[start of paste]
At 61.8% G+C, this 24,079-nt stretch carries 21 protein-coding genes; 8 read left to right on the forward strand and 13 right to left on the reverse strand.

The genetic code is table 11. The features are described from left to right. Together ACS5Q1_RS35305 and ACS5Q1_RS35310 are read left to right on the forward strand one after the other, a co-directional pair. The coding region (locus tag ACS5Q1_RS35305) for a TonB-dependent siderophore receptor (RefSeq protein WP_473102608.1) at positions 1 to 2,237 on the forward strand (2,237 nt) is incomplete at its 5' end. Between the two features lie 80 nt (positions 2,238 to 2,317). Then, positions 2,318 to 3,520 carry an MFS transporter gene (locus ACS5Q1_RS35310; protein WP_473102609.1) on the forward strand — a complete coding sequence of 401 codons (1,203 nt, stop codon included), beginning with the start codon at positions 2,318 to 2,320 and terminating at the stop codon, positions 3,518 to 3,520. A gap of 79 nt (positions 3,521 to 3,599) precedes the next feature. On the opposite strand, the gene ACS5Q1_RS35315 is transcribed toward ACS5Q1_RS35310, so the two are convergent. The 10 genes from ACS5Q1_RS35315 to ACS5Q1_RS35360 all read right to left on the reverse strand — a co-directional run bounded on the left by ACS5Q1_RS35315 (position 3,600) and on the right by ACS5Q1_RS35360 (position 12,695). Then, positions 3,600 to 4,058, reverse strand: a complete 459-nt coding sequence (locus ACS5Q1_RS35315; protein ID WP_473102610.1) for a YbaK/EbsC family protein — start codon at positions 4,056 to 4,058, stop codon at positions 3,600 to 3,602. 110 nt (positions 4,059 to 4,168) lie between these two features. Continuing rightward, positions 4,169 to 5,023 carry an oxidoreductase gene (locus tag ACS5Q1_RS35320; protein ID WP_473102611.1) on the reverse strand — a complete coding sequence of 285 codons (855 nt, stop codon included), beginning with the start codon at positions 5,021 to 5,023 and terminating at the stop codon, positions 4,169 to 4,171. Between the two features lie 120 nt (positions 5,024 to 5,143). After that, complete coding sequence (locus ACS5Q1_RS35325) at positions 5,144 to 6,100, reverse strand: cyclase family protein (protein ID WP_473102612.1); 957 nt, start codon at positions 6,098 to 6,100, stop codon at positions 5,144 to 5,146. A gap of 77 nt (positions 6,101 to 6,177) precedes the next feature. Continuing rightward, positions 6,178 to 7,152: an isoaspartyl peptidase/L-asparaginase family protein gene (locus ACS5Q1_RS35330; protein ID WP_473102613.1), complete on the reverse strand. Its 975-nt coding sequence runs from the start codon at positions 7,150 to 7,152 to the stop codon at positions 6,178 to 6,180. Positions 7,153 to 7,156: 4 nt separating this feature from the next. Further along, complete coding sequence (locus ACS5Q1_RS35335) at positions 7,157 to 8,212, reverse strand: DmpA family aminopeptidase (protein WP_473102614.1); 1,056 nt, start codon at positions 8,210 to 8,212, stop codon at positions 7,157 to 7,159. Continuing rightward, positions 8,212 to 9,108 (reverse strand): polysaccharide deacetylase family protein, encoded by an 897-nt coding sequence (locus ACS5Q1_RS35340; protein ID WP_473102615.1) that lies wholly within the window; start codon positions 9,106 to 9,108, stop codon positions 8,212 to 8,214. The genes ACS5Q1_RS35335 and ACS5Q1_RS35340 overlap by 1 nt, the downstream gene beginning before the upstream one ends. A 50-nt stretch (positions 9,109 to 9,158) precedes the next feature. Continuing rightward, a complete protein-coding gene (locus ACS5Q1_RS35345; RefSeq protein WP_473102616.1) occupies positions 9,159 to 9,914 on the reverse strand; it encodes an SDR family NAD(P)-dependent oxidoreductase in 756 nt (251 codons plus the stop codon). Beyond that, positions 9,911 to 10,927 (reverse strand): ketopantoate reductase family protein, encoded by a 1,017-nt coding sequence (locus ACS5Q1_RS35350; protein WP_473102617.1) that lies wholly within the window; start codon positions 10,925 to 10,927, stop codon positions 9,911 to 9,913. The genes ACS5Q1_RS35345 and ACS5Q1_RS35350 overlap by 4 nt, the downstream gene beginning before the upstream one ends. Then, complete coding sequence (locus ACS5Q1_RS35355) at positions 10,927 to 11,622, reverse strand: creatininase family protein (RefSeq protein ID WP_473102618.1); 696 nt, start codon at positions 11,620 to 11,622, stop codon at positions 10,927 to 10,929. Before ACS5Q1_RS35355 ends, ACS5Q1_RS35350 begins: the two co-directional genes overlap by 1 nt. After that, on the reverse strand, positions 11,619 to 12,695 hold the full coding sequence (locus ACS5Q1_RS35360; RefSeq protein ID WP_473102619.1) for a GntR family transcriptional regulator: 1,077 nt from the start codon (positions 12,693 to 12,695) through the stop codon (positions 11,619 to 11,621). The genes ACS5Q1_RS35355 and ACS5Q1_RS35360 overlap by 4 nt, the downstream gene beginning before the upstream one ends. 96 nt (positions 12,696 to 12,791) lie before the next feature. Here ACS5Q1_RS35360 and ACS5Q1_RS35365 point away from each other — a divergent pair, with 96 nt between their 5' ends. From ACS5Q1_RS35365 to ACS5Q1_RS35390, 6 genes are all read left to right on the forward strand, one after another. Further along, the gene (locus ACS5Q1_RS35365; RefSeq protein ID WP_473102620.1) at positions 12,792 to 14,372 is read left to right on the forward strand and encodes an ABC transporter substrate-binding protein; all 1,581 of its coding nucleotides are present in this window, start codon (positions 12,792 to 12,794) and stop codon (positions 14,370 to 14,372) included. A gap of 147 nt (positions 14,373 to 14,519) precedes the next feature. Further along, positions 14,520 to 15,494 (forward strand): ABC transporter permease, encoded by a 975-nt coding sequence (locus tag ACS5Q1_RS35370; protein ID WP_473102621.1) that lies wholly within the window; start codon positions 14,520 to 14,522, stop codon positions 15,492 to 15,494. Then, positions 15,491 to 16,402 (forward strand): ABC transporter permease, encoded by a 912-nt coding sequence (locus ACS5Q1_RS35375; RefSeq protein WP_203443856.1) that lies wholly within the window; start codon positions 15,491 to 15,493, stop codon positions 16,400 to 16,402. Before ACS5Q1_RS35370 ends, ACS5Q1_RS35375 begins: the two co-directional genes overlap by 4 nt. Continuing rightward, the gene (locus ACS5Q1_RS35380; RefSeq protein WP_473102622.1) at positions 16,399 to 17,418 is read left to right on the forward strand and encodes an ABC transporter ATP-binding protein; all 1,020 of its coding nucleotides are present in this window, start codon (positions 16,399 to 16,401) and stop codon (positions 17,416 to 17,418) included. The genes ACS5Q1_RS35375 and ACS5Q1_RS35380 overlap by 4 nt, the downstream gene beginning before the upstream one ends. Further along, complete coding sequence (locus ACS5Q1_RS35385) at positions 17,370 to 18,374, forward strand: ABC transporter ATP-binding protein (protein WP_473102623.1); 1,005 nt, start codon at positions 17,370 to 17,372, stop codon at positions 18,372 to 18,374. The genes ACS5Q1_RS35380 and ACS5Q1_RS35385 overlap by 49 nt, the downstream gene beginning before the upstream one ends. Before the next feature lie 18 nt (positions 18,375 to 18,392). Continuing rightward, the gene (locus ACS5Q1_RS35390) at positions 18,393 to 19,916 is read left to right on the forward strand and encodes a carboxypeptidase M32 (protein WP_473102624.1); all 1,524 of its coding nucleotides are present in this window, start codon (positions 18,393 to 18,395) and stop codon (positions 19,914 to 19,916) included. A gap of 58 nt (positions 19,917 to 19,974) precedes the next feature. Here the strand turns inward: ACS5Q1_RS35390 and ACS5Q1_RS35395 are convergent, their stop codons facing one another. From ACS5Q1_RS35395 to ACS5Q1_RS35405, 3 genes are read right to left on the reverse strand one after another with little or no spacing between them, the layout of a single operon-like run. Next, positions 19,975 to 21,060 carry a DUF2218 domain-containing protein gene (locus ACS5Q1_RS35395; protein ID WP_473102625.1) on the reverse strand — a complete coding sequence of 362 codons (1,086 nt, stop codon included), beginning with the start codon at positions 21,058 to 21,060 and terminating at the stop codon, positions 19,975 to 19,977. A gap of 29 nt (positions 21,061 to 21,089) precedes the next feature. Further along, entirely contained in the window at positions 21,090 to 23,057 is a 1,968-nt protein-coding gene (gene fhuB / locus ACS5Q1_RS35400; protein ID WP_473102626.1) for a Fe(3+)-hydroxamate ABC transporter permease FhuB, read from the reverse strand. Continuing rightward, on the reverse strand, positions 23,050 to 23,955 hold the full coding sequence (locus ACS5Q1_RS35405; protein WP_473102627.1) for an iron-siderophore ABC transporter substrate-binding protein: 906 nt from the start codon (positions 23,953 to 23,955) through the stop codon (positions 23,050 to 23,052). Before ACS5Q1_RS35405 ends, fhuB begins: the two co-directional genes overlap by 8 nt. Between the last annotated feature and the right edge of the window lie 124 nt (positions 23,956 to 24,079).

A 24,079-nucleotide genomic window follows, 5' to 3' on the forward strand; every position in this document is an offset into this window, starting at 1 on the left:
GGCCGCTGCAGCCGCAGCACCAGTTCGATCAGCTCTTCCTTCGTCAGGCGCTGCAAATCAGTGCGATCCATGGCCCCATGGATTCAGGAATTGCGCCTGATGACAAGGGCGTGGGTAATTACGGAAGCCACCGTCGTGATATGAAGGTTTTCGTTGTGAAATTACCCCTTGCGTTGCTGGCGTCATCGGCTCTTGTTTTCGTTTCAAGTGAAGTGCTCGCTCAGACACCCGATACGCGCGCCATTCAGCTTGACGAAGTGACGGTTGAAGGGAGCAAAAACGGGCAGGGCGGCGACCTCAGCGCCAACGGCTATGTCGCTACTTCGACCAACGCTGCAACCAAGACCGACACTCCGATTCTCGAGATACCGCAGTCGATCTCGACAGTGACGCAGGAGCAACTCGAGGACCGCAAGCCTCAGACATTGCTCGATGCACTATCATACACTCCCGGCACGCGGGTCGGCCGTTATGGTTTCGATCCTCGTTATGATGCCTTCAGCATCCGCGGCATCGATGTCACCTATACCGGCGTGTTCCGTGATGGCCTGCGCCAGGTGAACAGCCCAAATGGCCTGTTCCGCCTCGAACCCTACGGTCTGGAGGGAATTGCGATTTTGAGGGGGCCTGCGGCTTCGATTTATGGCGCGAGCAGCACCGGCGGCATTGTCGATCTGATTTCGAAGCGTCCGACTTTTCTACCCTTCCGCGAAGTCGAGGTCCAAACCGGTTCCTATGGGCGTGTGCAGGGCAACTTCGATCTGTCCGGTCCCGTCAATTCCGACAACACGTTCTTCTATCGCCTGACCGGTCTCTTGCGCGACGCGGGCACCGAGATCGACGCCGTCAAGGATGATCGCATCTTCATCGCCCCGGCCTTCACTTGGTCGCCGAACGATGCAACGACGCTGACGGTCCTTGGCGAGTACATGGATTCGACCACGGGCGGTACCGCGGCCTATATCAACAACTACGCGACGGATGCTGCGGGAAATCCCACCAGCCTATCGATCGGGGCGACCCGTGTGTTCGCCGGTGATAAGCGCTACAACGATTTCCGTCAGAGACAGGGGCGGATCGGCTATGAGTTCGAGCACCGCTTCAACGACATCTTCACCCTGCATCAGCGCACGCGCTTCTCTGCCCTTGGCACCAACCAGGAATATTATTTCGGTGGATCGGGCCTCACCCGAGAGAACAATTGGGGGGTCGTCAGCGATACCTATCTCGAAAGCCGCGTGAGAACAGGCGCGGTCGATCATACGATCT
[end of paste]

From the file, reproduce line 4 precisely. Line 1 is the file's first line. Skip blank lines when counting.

GGCCGCTGCAGCCGCAGCACCAGTTCGATCAGCTCTTCCTTCGTCAGGCGCTGCAAATCAGTGCGATCCATGGCCCCATGGATTCAGGAATTGCGCCTGATGACAAGGGCGTGGGTAATTACGGAAGCCACCGTCGTGATATGAAGGTTTTCGTTGTGAAATTACCCCTTGCGTTGCTGGCGTCATCGGCTCTTGTTTTCGTTTCAAGTGAAGTGCTCGCTCAGACACCCGATACGCGCGCCATTCAGCTTGACGAAGTGACGGTTGAAGGGAGCAAAAACGGGCAGGGCGGCGACCTCAGCGCCAACGGCTATGTCGCTACTTCGACCAACGCTGCAACCAAGACCGACACTCCGATTCTCGAGATACCGCAGTCGATCTCGACAGTGACGCAGGAGCAACTCGAGGACCGCAAGCCTCAGACATTGCTCGATGCACTATCATACACTCCCGGCACGCGGGTCGGCCGTTATGGTTTCGATCCTCGTTATGATGCCTTCAGCATCCGCGGCATCGATGTCACCTATACCGGCGTGTTCCGTGATGGCCTGCGCCAGGTGAACAGCCCAAATGGCCTGTTCCGCCTCGAACCCTACGGTCTGGAGGGAATTGCGATTTTGAGGGGGCCTGCGGCTTCGATTTATGGCGCGAGCAGCACCGGCGGCATTGTCGATCTGATTTCGAAGCGTCCGACTTTTCTACCCTTCCGCGAAGTCGAGGTCCAAACCGGTTCCTATGGGCGTGTGCAGGGCAACTTCGATCTGTCCGGTCCCGTCAATTCCGACAACACGTTCTTCTATCGCCTGACCGGTCTCTTGCGCGACGCGGGCACCGAGATCGACGCCGTCAAGGATGATCGCATCTTCATCGCCCCGGCCTTCACTTGGTCGCCGAACGATGCAACGACGCTGACGGTCCTTGGCGAGTACATGGATTCGACCACGGGCGGTACCGCGGCCTATATCAACAACTACGCGACGGATGCTGCGGGAAATCCCACCAGCCTATCGATCGGGGCGACCCGTGTGTTCGCCGGTGATAAGCGCTACAACGATTTCCGTCAGAGACAGGGGCGGATCGGCTATGAGTTCGAGCACCGCTTCAACGACATCTTCACCCTGCATCAGCGCACGCGCTTCTCTGCCCTTGGCACCAACCAGGAATATTATTTCGGTGGATCGGGCCTCACCCGAGAGAACAATTGGGGGGTCGTCAGCGATACCTATCTCGAAAGCCGCGTGAGAACAGGCGCGGTCGATCATACGATCT